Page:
many obliquities both in mind and disposition even for the regenerate or true Christian to be rid of: these constituents of his, death will also disperse for him, with the rest; and in short, from that period our life shall rise again altogether new. "It is sown in corruption, it is raised in incorruption; it is sown in weakness, it is raised in power." (Cor. I. xv. 42.) For if " by one man sin entered into the world, and death by sin; and so death passed upon all men, for that all have sinned;" (Rom. v. 12;) yet," (as the wise woman before mentioned continues,) yet does he (that is, God) devise means, that his banished be not expelled from him." (Sam. II. xiv. 14.) "And as we have borne the image of the earthy, we shall also bear the image of the heavenly." (Cor. I. xv. 49.)
As every subordinate disease in the body is an effort of nature to restore its health in some respect; and as even the dissolution or amputation of some part is often calculated to preserve the rest in union, so our corporeal death, a general disease and total dissolution of this earthly tabernacle, is calculated under the influence of God's Holy Spirit to remove all sores, foibles, and fallacies out of the way, and to prepare for the restoration of both body and soul in a higher state of health even than that which they enjoyed at their creation, before they had fallen, or that death had ever entered into the world by sin. Then will the offspring of Heaven be freed from all impressions that do not originate with itself. Those morbid habits with which it has been infected will be put off with its disordered frame. "Then shall the dust return to the earth as it was, and the spirit to God who gave it."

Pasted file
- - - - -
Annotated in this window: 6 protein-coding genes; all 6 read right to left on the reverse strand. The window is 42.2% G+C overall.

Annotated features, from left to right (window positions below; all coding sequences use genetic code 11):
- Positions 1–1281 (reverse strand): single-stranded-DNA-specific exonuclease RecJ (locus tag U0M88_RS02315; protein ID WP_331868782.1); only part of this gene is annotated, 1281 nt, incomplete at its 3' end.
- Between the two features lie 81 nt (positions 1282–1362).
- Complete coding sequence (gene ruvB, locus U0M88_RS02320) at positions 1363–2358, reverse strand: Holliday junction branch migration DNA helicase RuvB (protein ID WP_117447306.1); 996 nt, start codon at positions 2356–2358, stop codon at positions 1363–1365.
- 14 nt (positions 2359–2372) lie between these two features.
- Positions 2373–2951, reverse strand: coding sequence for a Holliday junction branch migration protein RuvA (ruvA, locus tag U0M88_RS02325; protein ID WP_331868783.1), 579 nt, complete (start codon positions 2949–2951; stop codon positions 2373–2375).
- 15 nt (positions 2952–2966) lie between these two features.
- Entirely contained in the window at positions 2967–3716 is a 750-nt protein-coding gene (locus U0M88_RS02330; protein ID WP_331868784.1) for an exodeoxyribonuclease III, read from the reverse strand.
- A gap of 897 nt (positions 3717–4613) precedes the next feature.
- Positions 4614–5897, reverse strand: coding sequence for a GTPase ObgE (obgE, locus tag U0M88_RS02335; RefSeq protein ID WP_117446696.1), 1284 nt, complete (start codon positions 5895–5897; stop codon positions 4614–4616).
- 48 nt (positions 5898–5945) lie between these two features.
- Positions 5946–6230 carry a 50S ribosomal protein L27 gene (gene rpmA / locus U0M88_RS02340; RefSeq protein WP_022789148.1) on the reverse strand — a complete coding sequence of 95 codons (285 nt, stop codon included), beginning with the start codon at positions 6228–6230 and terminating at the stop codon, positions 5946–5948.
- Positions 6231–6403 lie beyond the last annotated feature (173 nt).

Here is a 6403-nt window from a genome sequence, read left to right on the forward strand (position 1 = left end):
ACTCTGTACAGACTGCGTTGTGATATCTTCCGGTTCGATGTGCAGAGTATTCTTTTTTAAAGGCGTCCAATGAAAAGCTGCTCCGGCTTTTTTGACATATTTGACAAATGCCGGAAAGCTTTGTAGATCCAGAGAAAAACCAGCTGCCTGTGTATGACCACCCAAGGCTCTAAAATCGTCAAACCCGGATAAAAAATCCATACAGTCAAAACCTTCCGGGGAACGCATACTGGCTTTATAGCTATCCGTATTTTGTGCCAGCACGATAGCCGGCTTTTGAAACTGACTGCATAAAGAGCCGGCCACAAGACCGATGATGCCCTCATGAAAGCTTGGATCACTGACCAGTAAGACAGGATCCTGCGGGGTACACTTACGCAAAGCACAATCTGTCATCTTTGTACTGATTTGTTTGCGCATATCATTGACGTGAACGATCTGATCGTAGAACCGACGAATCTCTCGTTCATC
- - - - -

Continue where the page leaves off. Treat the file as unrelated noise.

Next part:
Through the communion of soul and body, or in preciser terms, through the mutual subjection of all its constituents severally to each other, as well as of both its parts or both sets of constituents, severally and collectively, to external influence whether good or evil, the human subject can never be wholly free from suffering, nor can either part of it enjoy the freedom it may happen to have entirely,